HKUST PPOL Newsletter Fall 2023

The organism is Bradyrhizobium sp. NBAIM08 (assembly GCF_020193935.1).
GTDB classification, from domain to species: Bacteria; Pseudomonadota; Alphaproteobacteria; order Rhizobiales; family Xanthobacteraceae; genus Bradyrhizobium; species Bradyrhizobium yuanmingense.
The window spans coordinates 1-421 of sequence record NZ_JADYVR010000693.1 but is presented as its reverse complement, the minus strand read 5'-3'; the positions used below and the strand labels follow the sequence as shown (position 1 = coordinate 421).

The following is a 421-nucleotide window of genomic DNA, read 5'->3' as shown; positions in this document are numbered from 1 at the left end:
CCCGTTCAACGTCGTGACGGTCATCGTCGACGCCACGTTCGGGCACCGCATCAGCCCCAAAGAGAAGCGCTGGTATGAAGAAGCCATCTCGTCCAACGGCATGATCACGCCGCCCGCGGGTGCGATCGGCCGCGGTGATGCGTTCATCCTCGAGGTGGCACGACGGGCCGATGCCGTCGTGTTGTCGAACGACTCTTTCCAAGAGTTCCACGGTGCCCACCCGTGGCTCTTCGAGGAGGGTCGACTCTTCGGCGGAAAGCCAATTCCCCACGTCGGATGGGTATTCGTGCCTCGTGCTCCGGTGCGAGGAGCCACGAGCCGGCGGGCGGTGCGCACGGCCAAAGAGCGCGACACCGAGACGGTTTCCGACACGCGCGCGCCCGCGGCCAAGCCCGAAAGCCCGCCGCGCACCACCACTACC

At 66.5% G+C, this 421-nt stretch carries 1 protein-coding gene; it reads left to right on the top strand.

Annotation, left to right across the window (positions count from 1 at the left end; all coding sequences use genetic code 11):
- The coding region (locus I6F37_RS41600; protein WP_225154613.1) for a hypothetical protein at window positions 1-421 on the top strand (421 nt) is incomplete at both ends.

22 Featured Article fears that a nuclear war between the two powers could be triggered by an accident during a clash in the South China Sea or near Taiwan. Nuclear arms control treaties and exchanges between nuclear experts from rival states have been crucial in the past to mitigate the risks of nuclear conflicts. However, there has been an alarming collapse of nuclear arms control frameworks and a shutdown of communication between nuclear experts from China and the U.S. in recent years. Hong Kong is geographically located at the doorstep of possible military conflicts between the U.S. and China and cannot escape the deadly impacts of such clashes. Yet, the city has a compelling asset that it can leverage to contribute to preventing these nightmarish outcomes. Hong Kong can help restore the vital connections between nuclear experts and act as a platform where they can discuss policy frameworks to reduce the risks of a nuclear conflict between the two countries. The city of Hong Kong has a responsibility to its people and the world to work toward avoiding a nuclear war between the two rivals. About the Author Prof. Julien de Troullioud de Lanversin Prof. Julien de Troullioud de Lanversin is Assistant Professor in the Division of Public Policy at the Hong Kong University of Science and Technology, he received his Ph.D. in Applied Physics from Princeton University. Prof. de Troullioud de Lanversin’s scholarship combines technical solutions and policy analysis to address the dangers of nuclear technologies while promoting its peaceful use as low-carbon energy. He is interested in nuclear energy’s role in decarbonizing the electricity sector in Hong Kong and China while addressing public concerns over safety issues. Prof. de Troullioud de Lanversin also works toward understanding and addressing the risks of nuclear war, especially in the context of the U.S.-China rivalry. Together with the academic community at HKUST, he is striving to place Hong Kong at the front stage of discussions on how the atom will impact humanity’s future. Left: J. Robert Oppenheimer with a snapshot of a nuclear explosion cloud Right: Daya Bay Nuclear Plant of the Guangdong Province